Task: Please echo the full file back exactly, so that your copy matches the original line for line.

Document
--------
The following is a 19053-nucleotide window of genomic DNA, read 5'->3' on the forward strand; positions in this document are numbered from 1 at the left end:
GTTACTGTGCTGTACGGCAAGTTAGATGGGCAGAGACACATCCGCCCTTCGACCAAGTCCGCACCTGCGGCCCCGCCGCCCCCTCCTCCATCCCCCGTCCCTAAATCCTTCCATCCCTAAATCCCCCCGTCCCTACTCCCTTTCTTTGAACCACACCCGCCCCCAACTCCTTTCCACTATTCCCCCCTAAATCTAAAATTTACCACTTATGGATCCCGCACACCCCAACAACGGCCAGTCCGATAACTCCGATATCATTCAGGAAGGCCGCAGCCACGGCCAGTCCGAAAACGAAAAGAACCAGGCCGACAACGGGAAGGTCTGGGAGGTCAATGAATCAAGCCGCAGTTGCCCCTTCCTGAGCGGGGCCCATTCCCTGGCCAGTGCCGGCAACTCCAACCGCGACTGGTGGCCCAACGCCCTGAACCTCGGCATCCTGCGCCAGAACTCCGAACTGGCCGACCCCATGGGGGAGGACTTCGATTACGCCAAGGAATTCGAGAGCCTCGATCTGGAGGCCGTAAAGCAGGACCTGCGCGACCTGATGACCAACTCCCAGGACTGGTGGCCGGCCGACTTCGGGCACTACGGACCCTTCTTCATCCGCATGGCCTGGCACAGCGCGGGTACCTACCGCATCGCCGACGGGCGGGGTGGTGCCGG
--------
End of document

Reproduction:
The following is a 19053-nucleotide window of genomic DNA, read 5'->3' on the forward strand; positions in this document are numbered from 1 at the left end:
GTTACTGTGCTGTACGGCAAGTTAGATGGGCAGAGACACATCCGCCCTTCGACCAAGTCCGCACCTGCGGCCCCGCCGCCCCCTCCTCCATCCCCCGTCCCTAAATCCTTCCATCCCTAAATCCCCCCGTCCCTACTCCCTTTCTTTGAACCACACCCGCCCCCAACTCCTTTCCACTATTCCCCCCTAAATCTAAAATTTACCACTTATGGATCCCGCACACCCCAACAACGGCCAGTCCGATAACTCCGATATCATTCAGGAAGGCCGCAGCCACGGCCAGTCCGAAAACGAAAAGAACCAGGCCGACAACGGGAAGGTCTGGGAGGTCAATGAATCAAGCCGCAGTTGCCCCTTCCTGAGCGGGGCCCATTCCCTGGCCAGTGCCGGCAACTCCAACCGCGACTGGTGGCCCAACGCCCTGAACCTCGGCATCCTGCGCCAGAACTCCGAACTGGCCGACCCCATGGGGGAGGACTTCGATTACGCCAAGGAATTCGAGAGCCTCGATCTGGAGGCCGTAAAGCAGGACCTGCGCGACCTGATGACCAACTCCCAGGACTGGTGGCCGGCCGACTTCGGGCACTACGGACCCTTCTTCATCCGCATGGCCTGGCACAGCGCGGGTACCTACCGCATCGCCGACGGGCGGGGTGGTGCCGG